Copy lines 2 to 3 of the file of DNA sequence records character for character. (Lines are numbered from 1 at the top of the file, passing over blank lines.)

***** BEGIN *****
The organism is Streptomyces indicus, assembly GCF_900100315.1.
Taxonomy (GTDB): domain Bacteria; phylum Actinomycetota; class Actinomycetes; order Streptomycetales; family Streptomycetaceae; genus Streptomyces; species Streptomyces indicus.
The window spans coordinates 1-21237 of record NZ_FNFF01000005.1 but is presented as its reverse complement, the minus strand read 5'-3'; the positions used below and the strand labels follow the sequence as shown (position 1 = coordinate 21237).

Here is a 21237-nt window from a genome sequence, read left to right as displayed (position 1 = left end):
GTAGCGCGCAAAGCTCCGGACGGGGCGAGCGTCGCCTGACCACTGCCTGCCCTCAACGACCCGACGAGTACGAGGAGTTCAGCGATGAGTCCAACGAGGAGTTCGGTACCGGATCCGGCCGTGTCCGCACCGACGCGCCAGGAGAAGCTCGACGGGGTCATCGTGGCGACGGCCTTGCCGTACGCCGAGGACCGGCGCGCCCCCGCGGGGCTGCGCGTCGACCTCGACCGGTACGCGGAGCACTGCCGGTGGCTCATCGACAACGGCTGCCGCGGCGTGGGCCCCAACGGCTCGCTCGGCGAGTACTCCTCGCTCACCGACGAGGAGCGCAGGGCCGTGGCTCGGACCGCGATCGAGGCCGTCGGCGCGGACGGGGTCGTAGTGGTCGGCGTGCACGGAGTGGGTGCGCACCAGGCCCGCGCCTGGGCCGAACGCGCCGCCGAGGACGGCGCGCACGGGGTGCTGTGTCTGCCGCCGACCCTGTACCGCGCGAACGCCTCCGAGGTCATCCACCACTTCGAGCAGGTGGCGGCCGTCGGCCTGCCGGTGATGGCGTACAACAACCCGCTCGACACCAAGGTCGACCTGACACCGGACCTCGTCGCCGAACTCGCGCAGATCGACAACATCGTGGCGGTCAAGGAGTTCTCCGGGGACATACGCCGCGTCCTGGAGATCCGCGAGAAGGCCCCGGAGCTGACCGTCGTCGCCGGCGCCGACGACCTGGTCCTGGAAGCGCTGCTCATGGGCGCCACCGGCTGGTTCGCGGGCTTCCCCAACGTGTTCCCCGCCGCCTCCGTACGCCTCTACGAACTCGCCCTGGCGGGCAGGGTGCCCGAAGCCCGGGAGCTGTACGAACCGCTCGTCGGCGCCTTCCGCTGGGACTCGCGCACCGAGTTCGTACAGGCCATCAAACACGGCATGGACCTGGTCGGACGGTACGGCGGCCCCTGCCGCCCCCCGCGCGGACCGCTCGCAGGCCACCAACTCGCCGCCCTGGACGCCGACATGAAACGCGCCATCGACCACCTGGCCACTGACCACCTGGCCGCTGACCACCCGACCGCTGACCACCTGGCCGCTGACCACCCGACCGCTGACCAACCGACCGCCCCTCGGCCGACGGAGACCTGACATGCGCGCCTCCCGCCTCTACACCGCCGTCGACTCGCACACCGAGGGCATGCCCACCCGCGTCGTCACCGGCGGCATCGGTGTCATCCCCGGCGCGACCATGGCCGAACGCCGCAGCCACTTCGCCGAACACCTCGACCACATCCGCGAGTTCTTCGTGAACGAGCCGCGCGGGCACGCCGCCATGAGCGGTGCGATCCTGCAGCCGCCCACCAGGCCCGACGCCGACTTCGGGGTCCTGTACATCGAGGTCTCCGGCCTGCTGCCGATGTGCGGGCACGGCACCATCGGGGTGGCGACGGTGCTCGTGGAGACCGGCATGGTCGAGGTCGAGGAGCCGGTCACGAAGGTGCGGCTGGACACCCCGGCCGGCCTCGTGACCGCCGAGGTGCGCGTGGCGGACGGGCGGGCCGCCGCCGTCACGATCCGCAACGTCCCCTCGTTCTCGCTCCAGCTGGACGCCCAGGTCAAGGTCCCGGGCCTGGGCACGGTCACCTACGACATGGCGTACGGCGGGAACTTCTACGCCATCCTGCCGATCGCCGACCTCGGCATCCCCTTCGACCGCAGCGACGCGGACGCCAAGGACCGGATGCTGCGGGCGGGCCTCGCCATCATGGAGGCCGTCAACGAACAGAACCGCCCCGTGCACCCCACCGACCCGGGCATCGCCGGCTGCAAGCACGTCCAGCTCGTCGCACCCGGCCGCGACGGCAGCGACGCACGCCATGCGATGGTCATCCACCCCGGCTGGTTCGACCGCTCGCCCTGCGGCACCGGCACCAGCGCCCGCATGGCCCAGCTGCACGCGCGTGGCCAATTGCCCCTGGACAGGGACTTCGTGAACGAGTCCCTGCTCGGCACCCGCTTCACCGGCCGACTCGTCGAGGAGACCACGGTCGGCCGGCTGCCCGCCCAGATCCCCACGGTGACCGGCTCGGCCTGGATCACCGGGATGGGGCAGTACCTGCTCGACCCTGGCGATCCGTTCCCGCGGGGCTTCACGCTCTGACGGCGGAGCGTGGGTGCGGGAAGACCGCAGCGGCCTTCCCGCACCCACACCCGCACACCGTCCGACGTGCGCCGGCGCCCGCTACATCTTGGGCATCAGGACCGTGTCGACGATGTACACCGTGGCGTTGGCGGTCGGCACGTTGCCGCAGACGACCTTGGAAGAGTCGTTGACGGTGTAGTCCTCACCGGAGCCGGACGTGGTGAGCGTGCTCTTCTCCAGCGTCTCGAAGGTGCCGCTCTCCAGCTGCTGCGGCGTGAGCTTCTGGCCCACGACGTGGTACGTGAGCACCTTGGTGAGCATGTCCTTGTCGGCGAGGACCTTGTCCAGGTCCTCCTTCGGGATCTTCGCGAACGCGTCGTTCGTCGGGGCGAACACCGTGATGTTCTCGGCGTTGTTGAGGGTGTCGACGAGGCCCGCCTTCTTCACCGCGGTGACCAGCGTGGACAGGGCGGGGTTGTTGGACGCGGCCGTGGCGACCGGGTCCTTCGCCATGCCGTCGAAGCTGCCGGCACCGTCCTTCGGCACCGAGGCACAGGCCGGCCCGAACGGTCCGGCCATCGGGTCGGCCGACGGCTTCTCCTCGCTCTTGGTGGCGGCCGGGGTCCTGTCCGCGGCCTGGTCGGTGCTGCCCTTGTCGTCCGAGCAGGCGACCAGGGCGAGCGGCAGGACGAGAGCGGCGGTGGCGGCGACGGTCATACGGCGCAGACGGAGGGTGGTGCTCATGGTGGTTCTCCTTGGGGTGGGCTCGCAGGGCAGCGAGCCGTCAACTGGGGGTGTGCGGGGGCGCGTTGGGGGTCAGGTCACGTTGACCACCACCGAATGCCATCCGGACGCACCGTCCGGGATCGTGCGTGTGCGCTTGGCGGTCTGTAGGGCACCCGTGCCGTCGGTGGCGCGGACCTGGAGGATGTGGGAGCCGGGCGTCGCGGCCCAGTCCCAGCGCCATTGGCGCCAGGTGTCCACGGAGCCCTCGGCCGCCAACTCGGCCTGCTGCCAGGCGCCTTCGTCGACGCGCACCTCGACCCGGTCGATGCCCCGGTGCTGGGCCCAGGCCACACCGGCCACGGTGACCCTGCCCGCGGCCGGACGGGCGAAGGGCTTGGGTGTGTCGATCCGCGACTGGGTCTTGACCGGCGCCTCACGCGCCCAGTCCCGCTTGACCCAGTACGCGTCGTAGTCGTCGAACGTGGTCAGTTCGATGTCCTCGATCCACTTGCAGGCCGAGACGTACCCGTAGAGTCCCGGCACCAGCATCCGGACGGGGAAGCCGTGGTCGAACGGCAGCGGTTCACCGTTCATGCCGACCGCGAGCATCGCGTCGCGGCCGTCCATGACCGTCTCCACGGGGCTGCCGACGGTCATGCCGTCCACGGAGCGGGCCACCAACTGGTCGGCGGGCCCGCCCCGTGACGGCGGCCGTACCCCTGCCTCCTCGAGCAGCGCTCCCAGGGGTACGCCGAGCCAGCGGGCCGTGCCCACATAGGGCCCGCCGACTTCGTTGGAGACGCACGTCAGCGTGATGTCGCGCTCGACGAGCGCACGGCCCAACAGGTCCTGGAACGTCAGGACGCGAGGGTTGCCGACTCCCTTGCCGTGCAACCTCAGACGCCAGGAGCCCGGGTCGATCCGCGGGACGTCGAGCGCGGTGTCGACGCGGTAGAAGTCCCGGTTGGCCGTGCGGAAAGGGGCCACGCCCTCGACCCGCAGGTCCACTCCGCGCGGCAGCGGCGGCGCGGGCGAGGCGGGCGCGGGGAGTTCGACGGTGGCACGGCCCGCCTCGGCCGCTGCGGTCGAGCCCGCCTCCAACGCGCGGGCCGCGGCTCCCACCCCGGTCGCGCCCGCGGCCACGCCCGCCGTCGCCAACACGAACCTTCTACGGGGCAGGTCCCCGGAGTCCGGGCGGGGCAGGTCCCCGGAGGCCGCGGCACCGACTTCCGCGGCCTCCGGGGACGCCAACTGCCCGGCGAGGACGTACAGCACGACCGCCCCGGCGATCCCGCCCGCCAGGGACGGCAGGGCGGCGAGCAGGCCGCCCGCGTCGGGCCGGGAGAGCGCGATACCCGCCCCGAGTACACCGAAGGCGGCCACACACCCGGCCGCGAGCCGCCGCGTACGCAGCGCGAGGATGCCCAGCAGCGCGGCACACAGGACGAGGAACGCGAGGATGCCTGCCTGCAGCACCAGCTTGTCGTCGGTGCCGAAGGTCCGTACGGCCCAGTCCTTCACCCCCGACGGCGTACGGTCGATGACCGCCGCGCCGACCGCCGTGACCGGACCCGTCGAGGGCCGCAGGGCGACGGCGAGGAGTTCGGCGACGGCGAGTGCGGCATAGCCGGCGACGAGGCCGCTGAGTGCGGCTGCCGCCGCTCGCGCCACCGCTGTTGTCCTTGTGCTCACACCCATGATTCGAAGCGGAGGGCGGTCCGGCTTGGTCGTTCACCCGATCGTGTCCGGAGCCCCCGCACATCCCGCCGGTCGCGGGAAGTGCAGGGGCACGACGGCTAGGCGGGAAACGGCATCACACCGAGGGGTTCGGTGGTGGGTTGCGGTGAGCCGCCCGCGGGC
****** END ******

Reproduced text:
Taxonomy (GTDB): domain Bacteria; phylum Actinomycetota; class Actinomycetes; order Streptomycetales; family Streptomycetaceae; genus Streptomyces; species Streptomyces indicus.
The window spans coordinates 1-21237 of record NZ_FNFF01000005.1 but is presented as its reverse complement, the minus strand read 5'-3'; the positions used below and the strand labels follow the sequence as shown (position 1 = coordinate 21237).